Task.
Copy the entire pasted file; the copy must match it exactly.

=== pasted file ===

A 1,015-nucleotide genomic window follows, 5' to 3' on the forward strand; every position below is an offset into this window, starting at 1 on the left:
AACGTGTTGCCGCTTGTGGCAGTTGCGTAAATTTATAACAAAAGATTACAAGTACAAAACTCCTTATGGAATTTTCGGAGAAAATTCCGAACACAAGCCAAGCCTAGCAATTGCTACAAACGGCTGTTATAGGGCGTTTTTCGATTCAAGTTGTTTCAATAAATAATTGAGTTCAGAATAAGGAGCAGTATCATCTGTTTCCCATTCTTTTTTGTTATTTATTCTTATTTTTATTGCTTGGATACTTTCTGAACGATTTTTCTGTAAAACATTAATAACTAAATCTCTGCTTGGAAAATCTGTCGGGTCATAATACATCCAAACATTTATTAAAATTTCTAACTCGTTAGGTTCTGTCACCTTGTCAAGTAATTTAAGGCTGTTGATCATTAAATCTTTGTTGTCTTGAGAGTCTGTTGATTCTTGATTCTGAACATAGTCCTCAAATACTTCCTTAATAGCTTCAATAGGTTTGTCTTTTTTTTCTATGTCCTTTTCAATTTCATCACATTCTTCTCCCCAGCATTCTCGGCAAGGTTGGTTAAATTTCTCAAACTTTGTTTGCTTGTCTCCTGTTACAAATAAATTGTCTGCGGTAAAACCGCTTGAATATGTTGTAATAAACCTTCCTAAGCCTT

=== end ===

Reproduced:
A 1,015-nucleotide genomic window follows, 5' to 3' on the forward strand; every position below is an offset into this window, starting at 1 on the left:
AACGTGTTGCCGCTTGTGGCAGTTGCGTAAATTTATAACAAAAGATTACAAGTACAAAACTCCTTATGGAATTTTCGGAGAAAATTCCGAACACAAGCCAAGCCTAGCAATTGCTACAAACGGCTGTTATAGGGCGTTTTTCGATTCAAGTTGTTTCAATAAATAATTGAGTTCAGAATAAGGAGCAGTATCATCTGTTTCCCATTCTTTTTTGTTATTTATTCTTATTTTTATTGCTTGGATACTTTCTGAACGATTTTTCTGTAAAACATTAATAACTAAATCTCTGCTTGGAAAATCTGTCGGGTCATAATACATCCAAACATTTATTAAAATTTCTAACTCGTTAGGTTCTGTCACCTTGTCAAGTAATTTAAGGCTGTTGATCATTAAATCTTTGTTGTCTTGAGAGTCTGTTGATTCTTGATTCTGAACATAGTCCTCAAATACTTCCTTAATAGCTTCAATAGGTTTGTCTTTTTTTTCTATGTCCTTTTCAATTTCATCACATTCTTCTCCCCAGCATTCTCGGCAAGGTTGGTTAAATTTCTCAAACTTTGTTTGCTTGTCTCCTGTTACAAATAAATTGTCTGCGGTAAAACCGCTTGAATATGTTGTAATAAACCTTCCTAAGCCTT